A taste of the Mindfulness for Health course from Breathworks teacher and pain specialist Tuula.
There is excitement in the room. People chance curious glances at each other. New people around, people you have never seen. Men and women, who have brought suffering and pain with them, here, into this room. We are going to meet eight times over these next months; there is time to get to know each other. This is a Breathworks mindfulness pain management program. Mindfulness and meditation as pain treatment – this is a very new idea for most people here.
We introduce ourselves in pairs, tell our stories of why we are here; how we would like to manage our pain and health conditions better. We tell just what we feel is safe to tell for now. Then, pairs introduce their partners to the group. This is the first mindfulness practice: mindful listening in this moment.
People wish their pain would be more tolerable and wish that they could somehow accept the pain. They would like to learn from others’ experiences and to have a source of support. Some wish to diminish the pain medication and find non-medical treatment for pain. Good goals, that arise in every group.
Then one man says quietly: “I look for mercy and forgiveness.”
“What do you mean?” I ask.
”My pain has come and brushed away everything in my life, everything has changed, I am not the same person anymore. I seek mercy and forgiveness.”
As weeks pass we talk less and less about pain and suffering. We have learned that no amount of talking and thinking can solve the problem of pain. In the practice we turn towards the pain, the unpleasant sensation, breath by breath. How do we experience the pain, how does it feel to soften around the pain instead of resisting or trying to escape it? This moment, this breath, this sensation. We find that the pain is changing all the time, as everything changes: breath, emotions, thoughts, and sensations move through us like flowing water. We bring a new kindness into the experience. Is that mercy?
Threats, danger, and potential problems; our brain is wired to detect these things as fast as possible, and to hold them in attention, demanding that a solution be found. Now, after experiencing our familiar unpleasant sensations in a new way; a kindly, open way, we begin to turn towards the pleasant. Our evolved instinct is to focus on the unpleasant, and ignore the pleasant. Now we begin to tune in our brain to that which is beautiful around us; the things that are usually hidden behind our pain and suffering. How lovely it is to find miracles in our garden, or on our way to work, only by opening our senses to receive them. The birds which have been singing to us this whole time. The flowers we have been too busy to see. The first smell of the earth after a long and snowy winter. We surrender to these small and everyday wonders.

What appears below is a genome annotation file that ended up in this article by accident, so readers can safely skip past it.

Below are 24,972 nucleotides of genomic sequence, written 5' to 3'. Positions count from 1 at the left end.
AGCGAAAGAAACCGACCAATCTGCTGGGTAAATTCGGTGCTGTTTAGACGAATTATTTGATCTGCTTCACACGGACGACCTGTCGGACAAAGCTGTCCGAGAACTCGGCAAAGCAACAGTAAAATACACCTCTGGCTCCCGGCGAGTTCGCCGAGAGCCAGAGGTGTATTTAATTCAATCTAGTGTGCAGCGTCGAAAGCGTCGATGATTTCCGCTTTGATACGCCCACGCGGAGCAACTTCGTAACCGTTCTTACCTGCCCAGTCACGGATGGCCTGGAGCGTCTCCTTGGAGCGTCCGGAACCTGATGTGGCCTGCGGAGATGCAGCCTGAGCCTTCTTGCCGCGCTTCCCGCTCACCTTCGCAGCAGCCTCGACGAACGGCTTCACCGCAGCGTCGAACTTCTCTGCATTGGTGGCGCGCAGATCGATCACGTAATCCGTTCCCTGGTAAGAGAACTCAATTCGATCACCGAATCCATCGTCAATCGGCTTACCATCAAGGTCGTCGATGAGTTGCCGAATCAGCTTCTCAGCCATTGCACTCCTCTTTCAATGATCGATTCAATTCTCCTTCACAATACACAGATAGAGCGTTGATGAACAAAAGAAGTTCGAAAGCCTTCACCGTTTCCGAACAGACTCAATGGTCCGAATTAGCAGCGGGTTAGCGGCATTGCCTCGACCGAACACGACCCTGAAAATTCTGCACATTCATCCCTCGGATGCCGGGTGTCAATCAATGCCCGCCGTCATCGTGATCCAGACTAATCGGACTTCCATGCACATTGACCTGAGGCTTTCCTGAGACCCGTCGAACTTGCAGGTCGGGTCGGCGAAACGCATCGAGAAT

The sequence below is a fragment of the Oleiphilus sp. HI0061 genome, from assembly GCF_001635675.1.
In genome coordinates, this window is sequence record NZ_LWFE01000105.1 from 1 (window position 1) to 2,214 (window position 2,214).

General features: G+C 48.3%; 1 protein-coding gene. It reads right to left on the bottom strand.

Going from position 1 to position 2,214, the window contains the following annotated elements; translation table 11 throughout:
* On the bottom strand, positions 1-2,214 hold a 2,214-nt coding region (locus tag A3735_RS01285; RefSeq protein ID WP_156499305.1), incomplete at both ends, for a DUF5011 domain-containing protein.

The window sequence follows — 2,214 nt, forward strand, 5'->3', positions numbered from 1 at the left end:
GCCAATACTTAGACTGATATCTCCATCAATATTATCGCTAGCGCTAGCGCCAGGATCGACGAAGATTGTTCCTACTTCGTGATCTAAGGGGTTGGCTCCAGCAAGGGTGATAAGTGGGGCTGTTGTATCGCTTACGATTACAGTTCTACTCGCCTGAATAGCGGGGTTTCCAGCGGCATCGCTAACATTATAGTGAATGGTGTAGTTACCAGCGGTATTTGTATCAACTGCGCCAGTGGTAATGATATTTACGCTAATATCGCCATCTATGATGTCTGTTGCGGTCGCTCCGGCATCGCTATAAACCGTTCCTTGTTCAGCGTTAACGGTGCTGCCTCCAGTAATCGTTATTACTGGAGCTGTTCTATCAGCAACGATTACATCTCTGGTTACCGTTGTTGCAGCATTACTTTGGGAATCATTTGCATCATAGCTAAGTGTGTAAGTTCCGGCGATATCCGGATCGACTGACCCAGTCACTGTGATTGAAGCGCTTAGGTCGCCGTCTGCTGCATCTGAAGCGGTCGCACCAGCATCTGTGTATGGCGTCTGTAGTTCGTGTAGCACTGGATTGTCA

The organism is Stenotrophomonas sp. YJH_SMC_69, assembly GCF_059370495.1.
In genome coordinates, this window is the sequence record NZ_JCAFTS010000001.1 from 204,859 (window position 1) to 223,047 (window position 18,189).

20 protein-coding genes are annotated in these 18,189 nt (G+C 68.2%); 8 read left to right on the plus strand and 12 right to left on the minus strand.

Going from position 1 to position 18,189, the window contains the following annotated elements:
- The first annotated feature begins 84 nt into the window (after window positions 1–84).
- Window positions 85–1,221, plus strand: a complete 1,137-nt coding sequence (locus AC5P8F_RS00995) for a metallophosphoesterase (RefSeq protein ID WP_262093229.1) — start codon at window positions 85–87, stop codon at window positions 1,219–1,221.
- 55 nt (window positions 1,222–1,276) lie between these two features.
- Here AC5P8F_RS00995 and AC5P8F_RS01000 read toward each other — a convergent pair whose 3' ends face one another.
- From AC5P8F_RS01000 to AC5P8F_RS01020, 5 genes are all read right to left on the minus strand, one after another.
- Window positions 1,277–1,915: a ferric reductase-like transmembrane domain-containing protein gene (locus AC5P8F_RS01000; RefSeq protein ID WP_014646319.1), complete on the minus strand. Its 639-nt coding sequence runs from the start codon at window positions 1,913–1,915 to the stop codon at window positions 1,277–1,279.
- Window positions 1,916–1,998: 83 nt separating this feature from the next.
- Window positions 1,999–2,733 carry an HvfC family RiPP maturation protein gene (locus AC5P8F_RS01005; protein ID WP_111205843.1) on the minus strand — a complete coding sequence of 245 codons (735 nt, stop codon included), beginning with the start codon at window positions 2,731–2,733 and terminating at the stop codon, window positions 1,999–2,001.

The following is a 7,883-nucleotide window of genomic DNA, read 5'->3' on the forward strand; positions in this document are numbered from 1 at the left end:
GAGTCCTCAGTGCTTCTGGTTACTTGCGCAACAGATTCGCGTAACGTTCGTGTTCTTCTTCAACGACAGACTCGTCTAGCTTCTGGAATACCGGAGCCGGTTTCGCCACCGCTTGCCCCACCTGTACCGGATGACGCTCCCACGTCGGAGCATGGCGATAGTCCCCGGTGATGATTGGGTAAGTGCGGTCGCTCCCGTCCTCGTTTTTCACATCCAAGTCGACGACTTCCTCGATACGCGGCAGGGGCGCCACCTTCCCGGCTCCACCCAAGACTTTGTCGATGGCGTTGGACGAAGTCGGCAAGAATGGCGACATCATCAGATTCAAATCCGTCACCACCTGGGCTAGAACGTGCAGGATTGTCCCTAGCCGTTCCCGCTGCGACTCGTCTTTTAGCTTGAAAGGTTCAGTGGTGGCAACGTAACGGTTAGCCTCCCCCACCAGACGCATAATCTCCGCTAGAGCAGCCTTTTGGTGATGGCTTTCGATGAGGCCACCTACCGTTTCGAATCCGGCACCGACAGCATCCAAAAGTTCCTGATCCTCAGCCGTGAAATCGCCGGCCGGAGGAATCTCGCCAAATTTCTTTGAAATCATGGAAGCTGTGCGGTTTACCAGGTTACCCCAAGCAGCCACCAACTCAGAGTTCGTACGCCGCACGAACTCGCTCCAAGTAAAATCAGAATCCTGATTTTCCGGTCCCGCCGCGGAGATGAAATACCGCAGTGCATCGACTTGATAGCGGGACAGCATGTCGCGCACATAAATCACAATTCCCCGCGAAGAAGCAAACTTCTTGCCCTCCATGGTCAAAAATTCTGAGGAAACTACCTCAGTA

In the same way, we learn to find something pleasant in our own, suffering body. It can be tiny, but very significant: soft skin, warm hands, a light wind on the cheek, a mere absense of pain in some part of the body; anything. It is joyful to notice something good in our body and let it be as it is. No need to change anything.
Weeks pass by. How can we find balance, when the world around us is upside down and the pain is trying to control us by changing its locations and intensity? We learn to observe and to be in our body moment by moment, breath by breath. We learn to let the pleasant and unpleasant sensations come, let them be and let them go without trying to change anything. We let the breath flow naturally and soften to all our experiences. We touch the pain in a gentle way, as we would comfort a fearful child. We meet the pleasant sensations by letting them be as they are, without clinging on to them.
Pain is isolating, and as our group approaches the end of the course, we have a theme of connection to others. We may feel pressure and demands from our surroundings, and some from ourselves. How do we find connection to others without trying to pretend to be happy and healthy? It is helpful to listen to our own body and recognize our resourses. I give myself as I am and I receive help, when needed.
What have we learned? Peer support in the group has become significant. We have shared our experiences, learned from each other and from ourselves. We have created our own humour, black but gentle. A concrete change has begun in how we pace our daily lives. We have learned to listen to our bodies and mind and to take a break before we need a break. Mindfulness meditation has become a part of our life. Natural breathing has become our pain medication. Some have been able to diminish medication and others have accepted that they will still need some. However, we have found many new ways to manage pain aside from the pill bottle.
The main finding is kindliness and compassion towards ourselves. These qualities allow us to accept pain that can’t be changed, and to recognize that there are still many things we can change; still much happiness and well-being to be found. Pain may be part of our life, but we are much more. If we have had to abandon something, there are always new possibilities, if we let ourselves see them. First, we need to forgive pain.
Tuula Korhonen, Breathworks teacher, anaesthetist and pain specialist
Find out more about the Breathworks Mindfulness for Health course here.